Saturday, March 13, 2010
(from Geist & Gehirn, episode 22)
There is quite some debate about whether our personality is determined by our genes or by our social conditioning. The answer is more complicated than just saying it's a mixture of both at a certain proportion, and also more complicated than saying it's a mixture of many mixtures. (Referring to the fact that there are many different genes that encode our organism.)
The following has to be considered. Experiments have shown that for three different genetic variants A, B, and C there exist two different surroundings S and S' with the following surprising relationships: Gene A is better for surrounding S, but worse in the case of S', whereas gene C is better in S' but worse in S, while B performs more or less the same in both.
The funny thing here is that in this particular investigation the genetic variants refer to the serotonin level in the brain, the surroundings refer to the amount of stress in the childhood, and the distinction better/worse refers to the likelihood of developing a depression later on. Meaning, some people will get a depression much easier when there was stress in their childhood, and they will almost never get a depression when there was no stress. But the other brand of people, those who are more robust, those who will not so easy become depressive as a reaction to early stress, this brand of people is more likely to get this disease in the case of no childhood stress at all!
Imagine: The simple view would say, depression (or any other trait of personality) is determined at x % by nature, and at y % by nurture in everyone, but in reality it's determined much more by nurture for the first brand of people than for the other brand. So the overall influence of nature actually is bigger than you might think at first glance, since it's the genes which decide in the first place to which of these two brands of people we belong.
In any case, childhood stress has a negative influence on the mental health as an adult, and stress has a negative influence on health generally, and therefore should be avoided as much as possible.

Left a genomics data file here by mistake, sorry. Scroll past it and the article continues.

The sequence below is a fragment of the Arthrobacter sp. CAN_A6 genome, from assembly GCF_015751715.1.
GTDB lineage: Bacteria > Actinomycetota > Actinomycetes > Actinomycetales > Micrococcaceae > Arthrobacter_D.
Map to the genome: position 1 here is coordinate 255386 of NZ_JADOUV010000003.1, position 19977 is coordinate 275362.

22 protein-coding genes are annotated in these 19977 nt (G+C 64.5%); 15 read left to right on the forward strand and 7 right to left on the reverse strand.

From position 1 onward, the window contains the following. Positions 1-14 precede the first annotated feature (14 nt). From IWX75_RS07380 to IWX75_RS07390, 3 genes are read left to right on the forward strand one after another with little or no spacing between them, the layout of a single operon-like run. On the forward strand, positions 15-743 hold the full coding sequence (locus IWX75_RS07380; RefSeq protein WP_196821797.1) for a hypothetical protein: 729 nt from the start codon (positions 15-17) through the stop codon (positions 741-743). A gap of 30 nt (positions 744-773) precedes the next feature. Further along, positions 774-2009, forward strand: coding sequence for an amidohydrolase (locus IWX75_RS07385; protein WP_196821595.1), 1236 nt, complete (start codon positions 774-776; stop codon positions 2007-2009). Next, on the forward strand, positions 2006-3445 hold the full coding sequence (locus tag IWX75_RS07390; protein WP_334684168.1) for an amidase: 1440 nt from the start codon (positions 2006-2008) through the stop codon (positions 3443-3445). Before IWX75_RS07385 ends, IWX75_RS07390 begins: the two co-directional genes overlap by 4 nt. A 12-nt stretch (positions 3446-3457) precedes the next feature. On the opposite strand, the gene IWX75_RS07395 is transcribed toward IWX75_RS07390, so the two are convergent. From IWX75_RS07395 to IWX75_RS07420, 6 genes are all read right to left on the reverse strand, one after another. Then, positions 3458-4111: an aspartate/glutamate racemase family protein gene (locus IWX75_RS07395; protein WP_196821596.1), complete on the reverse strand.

An interesting conclusion on my part is the following. The judgment of whether a certain genetic predisposition is to be called sick or healthy depends on the surrounding. An example. In the Stone Age, males with a tendency to competitive violence were perfectly healthy and very successful. When you were aggressive you were a better hunter, and you also were better in oppressing other males, which gave you the power to make more sex to more women than them, which made you the father of more children who also had these genes of aggression, which by the way is an automatic mechanism for the procreation of such genes.
If you were a peaceful guy, in the Stone Age, you first of all were lowest in rank in the horde (remember, the rest of the men was aggressive), and most likely not allowed to have a woman. Second, if there was a fight with the neighbor horde you were the first to be this time's loss, because you were worst at smashing brutal heads with a bludgeon. And third, you also were the one whom the lion preferably ate because while the others instinctively either ran or fought you rather wanted to think about the problem and find an elegant solution.
Okay, in the end the elegant solution indeed came in the form of civilization, but it took quite a long time to get it, and it'll take another long time to get it fully, since if we extend our example of the two brands of males, the aggressive competitors and the peaceful collaborators, into an utopian New Age where the highmost intelligence is necessary to live in a complex society surrounded by an ever-aware technological infrastructure, we see the following.
The two cases are a nation UA where most of the males (and those females who mimic them) are very competitive, and violence and aggression is socially accepted, judged from the content of media products. The other nation is CE, and there people don't even know what it means that people could harm each other, the last recorded incident of a person killing another person, known only by a handful of historians, stems from 20.000 years ago, and everyone lives in peace and harmony with everyone, and people are wicked crazy from nowadays' perspective in their drive for the most intense experiences that are always changing and always new and always the same and beautiful at once. So fast and so slow at the same time, you can't imagine.
Well, I think I don't need to explain my example further, nation UA as a whole is completely inferior to nation CE, the defective way people treat each other and themselves when they're possessed by the hierarchy instinct (which is the only reason why competition exists in the first place) gives lots of material for humorous and illustrative stories I might invent later on, but is too sad and boring for a serious investigation like this one.
Another remark I have to make is about certain mental diseases only being a disease because the social surrounding nowadays being such that people of this brand aren't allowed to develop normally, and that these people in other surroundings would be perfectly sane and hmental. See.
(Geist & Gehirn is a German television feature series by Prof. Dr. Dr. Manfred Spitzer, psychiatrist, psychologist, neurodidact, and author of a couple of widely translated books about brain science. All the episodes can be watched here.)